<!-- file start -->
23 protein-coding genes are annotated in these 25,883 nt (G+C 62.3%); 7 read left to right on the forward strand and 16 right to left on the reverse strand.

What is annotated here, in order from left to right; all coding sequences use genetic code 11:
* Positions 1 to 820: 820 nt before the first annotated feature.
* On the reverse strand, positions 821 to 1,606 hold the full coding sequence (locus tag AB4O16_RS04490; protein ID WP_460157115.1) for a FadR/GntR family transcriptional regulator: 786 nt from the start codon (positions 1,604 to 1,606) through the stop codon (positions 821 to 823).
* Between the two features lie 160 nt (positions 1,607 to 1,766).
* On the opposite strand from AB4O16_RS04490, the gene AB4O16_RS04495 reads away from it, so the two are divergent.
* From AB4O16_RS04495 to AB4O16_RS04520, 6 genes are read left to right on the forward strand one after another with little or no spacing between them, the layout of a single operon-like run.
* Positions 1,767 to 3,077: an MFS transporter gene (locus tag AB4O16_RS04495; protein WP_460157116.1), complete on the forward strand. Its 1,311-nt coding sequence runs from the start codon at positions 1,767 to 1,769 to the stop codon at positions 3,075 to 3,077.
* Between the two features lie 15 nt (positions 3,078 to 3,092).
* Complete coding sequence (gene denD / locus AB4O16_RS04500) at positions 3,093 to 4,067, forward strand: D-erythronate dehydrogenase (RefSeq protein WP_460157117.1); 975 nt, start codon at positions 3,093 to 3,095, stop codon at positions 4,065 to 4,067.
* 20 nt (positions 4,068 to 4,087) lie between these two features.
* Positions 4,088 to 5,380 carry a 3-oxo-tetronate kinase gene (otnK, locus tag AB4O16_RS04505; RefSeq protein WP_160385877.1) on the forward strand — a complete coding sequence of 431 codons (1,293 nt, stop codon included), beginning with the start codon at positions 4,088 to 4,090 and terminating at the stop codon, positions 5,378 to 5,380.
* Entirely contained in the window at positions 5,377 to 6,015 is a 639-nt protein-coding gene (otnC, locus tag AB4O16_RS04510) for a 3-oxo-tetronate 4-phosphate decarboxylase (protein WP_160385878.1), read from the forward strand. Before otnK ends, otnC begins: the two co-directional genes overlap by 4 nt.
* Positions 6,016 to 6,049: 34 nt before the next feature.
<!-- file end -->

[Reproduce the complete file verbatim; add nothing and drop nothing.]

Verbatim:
23 protein-coding genes are annotated in these 25,883 nt (G+C 62.3%); 7 read left to right on the forward strand and 16 right to left on the reverse strand.

What is annotated here, in order from left to right; all coding sequences use genetic code 11:
* Positions 1 to 820: 820 nt before the first annotated feature.
* On the reverse strand, positions 821 to 1,606 hold the full coding sequence (locus tag AB4O16_RS04490; protein ID WP_460157115.1) for a FadR/GntR family transcriptional regulator: 786 nt from the start codon (positions 1,604 to 1,606) through the stop codon (positions 821 to 823).
* Between the two features lie 160 nt (positions 1,607 to 1,766).
* On the opposite strand from AB4O16_RS04490, the gene AB4O16_RS04495 reads away from it, so the two are divergent.
* From AB4O16_RS04495 to AB4O16_RS04520, 6 genes are read left to right on the forward strand one after another with little or no spacing between them, the layout of a single operon-like run.
* Positions 1,767 to 3,077: an MFS transporter gene (locus tag AB4O16_RS04495; protein WP_460157116.1), complete on the forward strand. Its 1,311-nt coding sequence runs from the start codon at positions 1,767 to 1,769 to the stop codon at positions 3,075 to 3,077.
* Between the two features lie 15 nt (positions 3,078 to 3,092).
* Complete coding sequence (gene denD / locus AB4O16_RS04500) at positions 3,093 to 4,067, forward strand: D-erythronate dehydrogenase (RefSeq protein WP_460157117.1); 975 nt, start codon at positions 3,093 to 3,095, stop codon at positions 4,065 to 4,067.
* 20 nt (positions 4,068 to 4,087) lie between these two features.
* Positions 4,088 to 5,380 carry a 3-oxo-tetronate kinase gene (otnK, locus tag AB4O16_RS04505; RefSeq protein WP_160385877.1) on the forward strand — a complete coding sequence of 431 codons (1,293 nt, stop codon included), beginning with the start codon at positions 4,088 to 4,090 and terminating at the stop codon, positions 5,378 to 5,380.
* Entirely contained in the window at positions 5,377 to 6,015 is a 639-nt protein-coding gene (otnC, locus tag AB4O16_RS04510) for a 3-oxo-tetronate 4-phosphate decarboxylase (protein WP_160385878.1), read from the forward strand. Before otnK ends, otnC begins: the two co-directional genes overlap by 4 nt.
* Positions 6,016 to 6,049: 34 nt before the next feature.